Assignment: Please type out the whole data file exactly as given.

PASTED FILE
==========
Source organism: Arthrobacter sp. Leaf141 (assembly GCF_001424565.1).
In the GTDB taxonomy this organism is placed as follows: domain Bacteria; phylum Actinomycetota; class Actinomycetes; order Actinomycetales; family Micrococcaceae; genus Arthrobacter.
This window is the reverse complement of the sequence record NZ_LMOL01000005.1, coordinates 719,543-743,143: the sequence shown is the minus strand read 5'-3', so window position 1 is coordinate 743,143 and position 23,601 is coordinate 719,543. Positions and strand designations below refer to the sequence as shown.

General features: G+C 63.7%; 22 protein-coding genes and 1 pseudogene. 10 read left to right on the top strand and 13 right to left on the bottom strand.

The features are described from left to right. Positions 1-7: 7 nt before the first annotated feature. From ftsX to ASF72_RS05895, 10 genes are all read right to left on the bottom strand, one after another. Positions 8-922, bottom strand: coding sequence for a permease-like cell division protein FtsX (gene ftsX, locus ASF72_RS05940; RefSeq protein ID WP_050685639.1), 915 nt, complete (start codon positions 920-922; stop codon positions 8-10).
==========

Source organism: Arthrobacter sp. Leaf141 (assembly GCF_001424565.1).
In the GTDB taxonomy this organism is placed as follows: domain Bacteria; phylum Actinomycetota; class Actinomycetes; order Actinomycetales; family Micrococcaceae; genus Arthrobacter.
This window is the reverse complement of the sequence record NZ_LMOL01000005.1, coordinates 719,543-743,143: the sequence shown is the minus strand read 5'-3', so window position 1 is coordinate 743,143 and position 23,601 is coordinate 719,543. Positions and strand designations below refer to the sequence as shown.

General features: G+C 63.7%; 22 protein-coding genes and 1 pseudogene. 10 read left to right on the top strand and 13 right to left on the bottom strand.

The features are described from left to right. Positions 1-7: 7 nt before the first annotated feature. From ftsX to ASF72_RS05895, 10 genes are all read right to left on the bottom strand, one after another. Positions 8-922, bottom strand: coding sequence for a permease-like cell division protein FtsX (gene ftsX, locus ASF72_RS05940; RefSeq protein ID WP_050685639.1), 915 nt, complete (start codon positions 920-922; stop codon positions 8-10).